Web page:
The Canadian government’s plans to introduce competition into that country’s wireless space through stringent spectrum rules met with limited success as results from its auction of 700 MHz spectrum licenses were announced. The country’s three dominate players, Rogers Communications, Telus and Bell Canada, all gained spectrum licenses across most of the country, while most regions witnessed just one bidder outside the large three pick up a license.
Industry Canada, which conducted the auction, tried to put a positive spin on the outcome, proclaiming: “First and foremost, at least four wireless players in every region of the country now hold high-quality spectrum.”
In all, the auction included 108 rounds of bidding that ran from Jan. 14 though Feb. 13. A total of 97 licenses were awarded to eight companies participating in the proceedings, with total bids nearing $4.8 billion, which Industry Canada noted was the most generated by the country through a spectrum auction. Canada’s 2008 auction of licenses in the 1.7/2.1 GHz (AWS) band generated $4.25 billion in revenues.
The auction began with 10 eligible bidders, including Rogers, Bell and Telus, as well as a handful of smaller, regional players including Saskatchewan Telecommunications, MTS and Videotron. Other qualified bidders include Bragg Communications, Feenix Wireless, Novus Wireless and TBayTel.
Five initially qualified bidders dropped out before the proceedings started, including private equity group Catalyst Capital Group, BH Wave Acquisition Group, Vecima, 1770129 Alberta and Globalive.
Licenses up for bid included 12-megahertz paired blocks (blocks A, B, and C); 10-megahertz paired blocks (blocks C1 and C2); and six-megahertz unpaired blocks (blocks D and E).
Rogers forked over by far the largest amount on bids, putting up nearly $3 billion for 22 A-, B- and C-Block spectrum licenses covering nearly 33.4 million potential customers. Rogers picked up two licenses across most regions, giving it access to 24 megahertz of spectrum in the 700 MHz band.
Telus racked up just over $1 billion in total winning bids for 16 paired and 14 unpaired licenses covering nearly 33.5 million pops. The paired licenses included a mix of both 12-megahertz and 10-megahertz licenses.
Bell Canada spent nearly $511 million on 17 paired and 14 unpaired licenses covering nearly 33.5 million pops, with a similar mix of 12-megahertz and 10-megahertz paired licenses to that of Telus. Both Telus and Bell Canada operate with a network sharing arrangement allowing them to offer services in each other’s regions, with Bell Canada focused in Eastern Canada and Telus focused in Western Canada.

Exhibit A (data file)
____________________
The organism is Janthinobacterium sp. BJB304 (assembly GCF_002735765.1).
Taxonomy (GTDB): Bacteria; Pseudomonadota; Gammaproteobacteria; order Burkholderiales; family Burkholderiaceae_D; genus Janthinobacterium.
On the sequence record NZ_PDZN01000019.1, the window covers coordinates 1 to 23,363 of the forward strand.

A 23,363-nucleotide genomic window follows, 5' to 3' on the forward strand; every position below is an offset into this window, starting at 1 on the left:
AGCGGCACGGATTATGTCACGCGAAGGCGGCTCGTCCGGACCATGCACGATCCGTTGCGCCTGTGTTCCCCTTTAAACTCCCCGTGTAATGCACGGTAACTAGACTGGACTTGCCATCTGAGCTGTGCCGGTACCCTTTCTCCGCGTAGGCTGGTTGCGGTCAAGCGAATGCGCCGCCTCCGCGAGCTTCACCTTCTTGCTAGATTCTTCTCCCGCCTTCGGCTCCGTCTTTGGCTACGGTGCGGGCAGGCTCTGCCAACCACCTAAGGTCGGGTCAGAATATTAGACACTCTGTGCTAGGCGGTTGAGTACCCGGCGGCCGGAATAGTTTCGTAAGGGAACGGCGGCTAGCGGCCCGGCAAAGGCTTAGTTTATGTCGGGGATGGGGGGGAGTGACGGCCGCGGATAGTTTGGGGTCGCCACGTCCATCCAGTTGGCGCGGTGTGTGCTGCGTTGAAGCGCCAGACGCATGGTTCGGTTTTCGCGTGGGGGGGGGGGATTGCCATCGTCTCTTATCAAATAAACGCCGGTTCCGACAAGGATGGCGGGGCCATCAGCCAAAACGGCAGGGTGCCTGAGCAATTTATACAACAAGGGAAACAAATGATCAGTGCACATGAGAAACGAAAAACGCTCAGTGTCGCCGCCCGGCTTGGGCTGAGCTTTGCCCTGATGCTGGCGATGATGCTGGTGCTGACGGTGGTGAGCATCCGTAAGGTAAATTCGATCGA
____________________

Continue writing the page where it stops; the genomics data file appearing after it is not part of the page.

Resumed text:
Of the non-nationwide operators participating in the auction, Quebec-based Videotron spent the largest sum, acquiring seven paired, 10-megahertz spectrum licenses for $210 million covering 28 million pops. Those licenses covered Quebec, as well as branching out into Ontario, Alberta and British Columbia.
Bragg, which offers services under the Eastlink brand, picked up four paired, 10-megahertz licenses covering 3.1 million pops across eastern provinces of Newfoundland, Labrador, Nova Scotia, Prince Edward Island, New Brunswick and Ontario for $18.3 million.
The remaining winners each picked up a single paired, 10-megahertz license focused in their home markets. MTS paid $7.9 million for a license covering 1.2 million pops in Manitoba; Sasktel paid $6.8 million for a license covering one million pops in Saskatchewan; and Feenix Wireless paid $256,000 for a license covering 107,215 pops in the Yukon, Northwest Territories and Nunavut. It should be noted that Feenix Wireless is reportedly backed by a former backer of beleaguered regional Canadian operator Mobilicity.
License rules will require companies that control two or more blocks of paired spectrum in the 700 MHz band to cover 90% of the country’s population with their “current high-speed coverage” within five years and 97% within seven years of being granted the licenses.
Industry Canada had initially looked at the 700 MHz auction as a way to infuse competition into the country’s wireless industry, including enacting rules limiting the amount of new spectrum incumbent operators could acquire. Those rules garnered jeers from the incumbents and others claiming they unfairly limited the ability for established players to get their hands on much-needed spectrum assets. Rogers’ CEO even questioned the country’s ability to support four nationwide operators, citing Canada’s population of 35 million people, or around the size of California.
In trumpeting the success of the ordeal, Industry Canada’s Minister of Industry James Moore noted: “The auction was a success because the rules were designed to put consumers front and center,” Moore said in a statement. “The summer of 2013 ignited a great deal of debate regarding our government’s wireless policy. Much of this debate has been filled with assumptions, speculation and misinformation about the outcome of this auction and the intent of our wireless policy. While this debate has played out among analysts and commentators, our government had one goal: to take deliberate, concrete steps to create more choice, lower prices, and better wireless service for Canadians and their families.”
Industry Canada could again look to bolster competition for the industry with its planned auction of 2.5 GHz spectrum scheduled for mid-2015.
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